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By Saheed Aderinto. Urbana, Chicago, and Springfield: University of Illinois Press, 2015.
In his 241-page book, Saheed Aderinto looks at the historical significance of illicit sexuality and the structures put in place by the British colonial administration in Lagos, Nigeria to control the obnoxious practice. This book is an important contribution to Sexuality Studies and the colonial history of Nigeria. This work, the first full book dedicated to researching sexuality in colonial Nigeria, is centred on sex, sexuality, sexual politics, class conflicts, urbanisation, and gender. When Sex Threatened the State analyses Nigerian responses to British sexuality laws and the contradictory ways in which the British and African reformers advocated for the regulation and/or prohibition of prostitution. Aderinto builds on earlier works of scholars like Luise White's The Comforts of Home: Prostitution in colonial Nairobi, George Mosse's pioneering study on Nationalism and Sexuality: Middle-class morality and sexual norms in modern Europe and Phillipa Levine's Prostitution, Race and Politics: Policing venereal disease in the British Empire. The book is divided into seven chapters and an epilogue.
In the introduction, the author incisively engages with the issues of prostitution and corruption. The introduction examines sexual politics, the criminal justice system as it affects prostitution, and girl trafficking. Aderinto carefully details the historical evolution of Lagos—the environment under which prostitution flourished. The author asserts that corruption was devised by officers of the Nigeria Police force, officers of the Colony Welfare Office (CWO) and sex workers as an escape route from the severity of criminal justice system, thus affirming the notion that corruption is a postcolonial problem is ahistorical "given the spate of corruption during the 1940s." (3).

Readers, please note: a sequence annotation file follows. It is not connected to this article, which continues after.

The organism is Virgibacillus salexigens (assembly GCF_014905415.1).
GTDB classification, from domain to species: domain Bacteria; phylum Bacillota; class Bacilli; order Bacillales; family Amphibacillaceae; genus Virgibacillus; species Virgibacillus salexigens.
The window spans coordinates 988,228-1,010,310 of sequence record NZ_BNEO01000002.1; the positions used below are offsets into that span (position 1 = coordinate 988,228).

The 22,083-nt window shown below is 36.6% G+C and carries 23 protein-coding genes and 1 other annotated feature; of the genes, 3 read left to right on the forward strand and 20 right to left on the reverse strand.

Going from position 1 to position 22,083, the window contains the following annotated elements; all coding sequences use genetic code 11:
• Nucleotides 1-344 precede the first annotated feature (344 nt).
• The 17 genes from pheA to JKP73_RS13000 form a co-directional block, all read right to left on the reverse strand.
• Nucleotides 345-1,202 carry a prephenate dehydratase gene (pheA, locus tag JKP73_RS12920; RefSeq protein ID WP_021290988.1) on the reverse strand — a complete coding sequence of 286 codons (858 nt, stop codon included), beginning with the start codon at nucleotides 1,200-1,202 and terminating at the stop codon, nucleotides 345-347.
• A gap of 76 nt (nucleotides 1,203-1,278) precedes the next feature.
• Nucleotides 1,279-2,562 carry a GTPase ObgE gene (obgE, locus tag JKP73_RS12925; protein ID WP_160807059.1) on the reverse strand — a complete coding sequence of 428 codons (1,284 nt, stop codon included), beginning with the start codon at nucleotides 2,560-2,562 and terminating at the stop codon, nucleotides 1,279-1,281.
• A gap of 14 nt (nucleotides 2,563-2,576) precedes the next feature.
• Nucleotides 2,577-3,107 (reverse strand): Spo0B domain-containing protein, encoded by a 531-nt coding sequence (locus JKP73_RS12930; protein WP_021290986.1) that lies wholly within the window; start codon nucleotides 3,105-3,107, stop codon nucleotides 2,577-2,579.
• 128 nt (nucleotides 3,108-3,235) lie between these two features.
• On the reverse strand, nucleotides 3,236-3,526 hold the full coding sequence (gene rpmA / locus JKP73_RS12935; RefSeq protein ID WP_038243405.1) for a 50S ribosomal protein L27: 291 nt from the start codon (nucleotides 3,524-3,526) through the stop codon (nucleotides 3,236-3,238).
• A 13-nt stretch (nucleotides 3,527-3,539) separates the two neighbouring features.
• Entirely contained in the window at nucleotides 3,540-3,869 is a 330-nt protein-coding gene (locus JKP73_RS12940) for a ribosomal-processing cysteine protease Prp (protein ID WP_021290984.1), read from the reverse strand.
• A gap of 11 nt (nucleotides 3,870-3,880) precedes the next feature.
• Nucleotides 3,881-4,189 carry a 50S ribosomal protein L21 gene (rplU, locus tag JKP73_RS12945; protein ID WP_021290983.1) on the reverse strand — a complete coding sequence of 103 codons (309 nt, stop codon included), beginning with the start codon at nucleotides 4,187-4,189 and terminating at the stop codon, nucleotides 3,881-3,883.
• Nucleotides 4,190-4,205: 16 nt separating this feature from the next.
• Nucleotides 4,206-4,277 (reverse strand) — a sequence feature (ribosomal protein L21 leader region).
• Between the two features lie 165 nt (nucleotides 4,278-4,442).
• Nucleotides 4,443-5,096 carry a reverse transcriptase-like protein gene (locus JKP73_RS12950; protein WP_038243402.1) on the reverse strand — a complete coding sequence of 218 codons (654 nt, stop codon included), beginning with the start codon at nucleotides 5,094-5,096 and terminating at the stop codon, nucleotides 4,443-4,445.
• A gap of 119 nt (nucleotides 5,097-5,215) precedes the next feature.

In the second chapter, he "unveils" the gendered narrative of prostitution that elicited concerns from the colonial government and the nationalists. Aderinto provides compelling arguments that established the link between prostitution and juvenile delinquency, exemplified by the boma and jaguda boys, as a "mutually constitutive and symbiotic" relation (69). The author emphasizes the relevance of newspaper articles as a veritable source for the writing of colonial history while citing the story of the Lagos prostitute Segilola: Eleyinju ege, whose story was published as a novel and serialised in Akede Eko (Lagos Herald) in 1930 and which provided the author with a vivid image of the social life in colonial Lagos (53). This novel has recently been edited, translated and introduced by Karin Barber.1 Most important in this chapter is his emphasis on "adult prostitution" as distinct from "child prostitution" (72). It is interesting to note that the colonial experiences in Lagos are replicated elsewhere on the continent. Whilst Aderinto documents the incidence of child prostitution in colonial Lagos (120–21), Luise White also highlights the prevalence of juvenile prostitution in colonial Nairobi.2
The third chapter of the book illustrates the "moral degeneration" of society as "criminally minded adults" introduced underage girls to prostitution. This development drove new interventionist initiatives from the colonial state, with the establishment of the Colonial Welfare Office (CWO) (74) and child prostitution laws. However, the claim by the author that "the age of consent in Nigeria was thirteen, meaning that an individual legally ceased to be a child at this age" (75) needs further clarification because there is no reference to any document to corroborate this assertion. The questions this raises are: Given the fact that Nigeria is a multi-ethnic society, is this age of consent applicable to all ethnic groups? In what areas of life is this age of consent employed? Also, is this age of consent gendered?
Chapter Four deals with the concomitant of "illicit sexuality": the "sexual scourge," that is, venereal diseases, and how they permeated society and the measures proffered to stem the tide of the menace. This issue was salient in the age (before the late 1940s) when the army, a strong colonial institution, discouraged marriage and expected soldiers not to have strong family ties or responsibilities that could militate against their productivity and mobility (98). The prohibition of prostitution became the primary official measure for...